7 Networking or Job Pitch Emails I Have Actually Sent, Word for Word, That Have Gotten Me Or Colleagues of Mine Successfully in the Door -- Steal Away!

I started to write "fake" networking emails, and then I realized: What better than the real thing?

Jun 17, 2013 at 1:00pm | Leave a comment

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Madeline, Olivia, Annie and I had a rad time on Friday talking all manner of career and networking and jobby job-job stuff. If I were you, I'd skip past the first 15 minutes of the video which is kind of a hilarious shit-show of audio difficulties. But once we got going, we really got going! So even if you missed our first Google Hangout, you can check out below.
 
 
We're doing another one this Friday (or next -- we're not sure yet) on relationships.
 
So.
 
Now that you've watched that, I'd like to give you specific language you can use if you're trying to get in the door for different job opportunities. Even if the jobs don't actually exist.
 
Two magic words: "informational interview."
 
Keep in mind, both Madeline and I didn't apply for traditional "jobs" at xoJane. We pitched ourselves and the jobs were created. Mine took a year, but if I hadn't planted the seeds early on, it never would have happened.
 
Here is actual language I've used that has gotten me or friends in the door over the years. Feel free to gank and customize as you will!
 
Also, try not to vomit as I talk myself up. But hey man, if you won't, who will? That's what jobs are about. Save your humility for every other aspect of your life. (Or if you're me, you might still be working on that one. Heh.)
 
Just remember: In jobs, it's all about cutting through the clutter.
 
1. Get to the point. Demonstrate value.
 
Here's the email I sent to the head of SAY Media that got me into the xoJane launch party where I first met Jane. Granted in this case, the allure of me providing press at the Post factored into play, but if you have a blog, a Twitter following or even willingness to help out, all these things make you and your positive attitude incredibly attractive to short-staffed operations.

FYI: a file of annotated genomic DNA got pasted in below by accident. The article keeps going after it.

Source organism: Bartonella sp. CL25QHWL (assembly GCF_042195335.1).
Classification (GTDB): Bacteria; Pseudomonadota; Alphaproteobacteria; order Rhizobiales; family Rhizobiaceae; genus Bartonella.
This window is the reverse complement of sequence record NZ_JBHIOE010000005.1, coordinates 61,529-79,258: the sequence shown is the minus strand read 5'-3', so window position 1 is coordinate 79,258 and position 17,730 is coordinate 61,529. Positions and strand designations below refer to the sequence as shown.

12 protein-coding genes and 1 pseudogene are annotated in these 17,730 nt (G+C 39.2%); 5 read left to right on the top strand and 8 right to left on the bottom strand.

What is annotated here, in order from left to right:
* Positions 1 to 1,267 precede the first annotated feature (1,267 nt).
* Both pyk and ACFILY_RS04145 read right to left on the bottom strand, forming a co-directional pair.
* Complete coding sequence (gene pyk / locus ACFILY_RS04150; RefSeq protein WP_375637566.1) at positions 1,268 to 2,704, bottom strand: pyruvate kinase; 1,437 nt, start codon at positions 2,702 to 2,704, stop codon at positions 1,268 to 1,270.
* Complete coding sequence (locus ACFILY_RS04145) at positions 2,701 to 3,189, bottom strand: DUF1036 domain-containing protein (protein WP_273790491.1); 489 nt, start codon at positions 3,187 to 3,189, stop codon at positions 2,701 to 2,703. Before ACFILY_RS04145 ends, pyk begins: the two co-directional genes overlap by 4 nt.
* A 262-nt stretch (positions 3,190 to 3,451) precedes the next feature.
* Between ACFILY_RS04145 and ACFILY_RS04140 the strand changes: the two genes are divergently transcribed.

Subject: hi there -- Mandy Stadtmiller from the NY Post
 
NAME, I was browsing your site today (and just tweeted out to my followers on Twitter). Would love to talk when you have a minute. You can text me at NUMBER or email me back to set up a time to chat. Congrats on WEBSITE! -- Mandy
 
2. Call it out. Be a real person.
 
Don't write like a zombie press release. Here's an email I sent to someone in the comedy industry early on. Didn't lead to a job, but led to tons of great connections and opportunities -- for both of us. Also: Note, the language here is self-deprecating. Appropriate for the industry. Obviously I wouldn't write this casually or flippantly if I were hustling for a corporate position. Also, you can see by the name-droppy list of credits I drop in here, I am trying to scream in this email: "I'm not crazy. I'm not a flop. I'm deferential. I know my place. I know you are doing me a favor. I'm worth meeting with. I can offer you value. See. I am legit. I'm worth your time even though you have no time."
 
Subject: Introduction
 
Hi NAME, My friend REFERENCE suggested I get in touch with you regarding my interest in finding out about opportunities. I'm currently a full-time features writer at the NY Post where as you know, comedy abounds daily. Warmed up virgins anyone? Yeah. Didn't write that. While I very much appreciate my job at the Post, one of my big loves is comedy. Part of the reason they hired me was my ability to do humor writing (usually it's in the context of celebrities, of course), but it's been leading to a lot of fun stuff. Last week I made my debut on "Good Day New York," which was pretty hilarious. It's linked here. I realize how competitive spots are, but I'd love to have an informational interview with you sometime, or failing that awesomely uptight expression, a drink. Let me know if you might have some time in the coming weeks. My work number is WORK and my cell is CELL. Best, and thanks, Mandy